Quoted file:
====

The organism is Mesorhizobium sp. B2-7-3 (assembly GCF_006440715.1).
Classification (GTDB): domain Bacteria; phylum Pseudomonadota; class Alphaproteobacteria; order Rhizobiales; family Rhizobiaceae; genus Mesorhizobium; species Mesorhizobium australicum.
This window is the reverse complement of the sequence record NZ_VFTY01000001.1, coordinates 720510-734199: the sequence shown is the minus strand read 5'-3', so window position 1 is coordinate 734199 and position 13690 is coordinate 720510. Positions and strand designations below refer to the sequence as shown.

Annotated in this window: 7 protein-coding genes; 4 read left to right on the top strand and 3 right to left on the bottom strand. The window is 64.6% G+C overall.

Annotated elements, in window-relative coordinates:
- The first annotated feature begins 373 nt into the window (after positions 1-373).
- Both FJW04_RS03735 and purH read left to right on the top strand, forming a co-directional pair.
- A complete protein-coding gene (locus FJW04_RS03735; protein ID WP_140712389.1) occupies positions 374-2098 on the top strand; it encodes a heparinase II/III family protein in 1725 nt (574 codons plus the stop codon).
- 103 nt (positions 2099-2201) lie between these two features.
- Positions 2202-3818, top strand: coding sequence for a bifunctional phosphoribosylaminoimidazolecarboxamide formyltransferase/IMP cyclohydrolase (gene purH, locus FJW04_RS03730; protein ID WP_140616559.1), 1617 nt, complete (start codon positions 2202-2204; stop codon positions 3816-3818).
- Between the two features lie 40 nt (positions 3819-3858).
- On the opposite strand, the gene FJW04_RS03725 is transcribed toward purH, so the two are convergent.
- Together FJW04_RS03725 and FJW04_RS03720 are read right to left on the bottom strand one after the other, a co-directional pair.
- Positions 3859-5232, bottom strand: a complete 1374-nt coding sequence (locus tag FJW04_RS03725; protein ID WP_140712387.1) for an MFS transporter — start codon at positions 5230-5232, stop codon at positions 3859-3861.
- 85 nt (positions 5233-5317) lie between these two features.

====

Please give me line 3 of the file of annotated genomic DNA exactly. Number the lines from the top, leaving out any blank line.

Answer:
This window is the reverse complement of the sequence record NZ_VFTY01000001.1, coordinates 720510-734199: the sequence shown is the minus strand read 5'-3', so window position 1 is coordinate 734199 and position 13690 is coordinate 720510. Positions and strand designations below refer to the sequence as shown.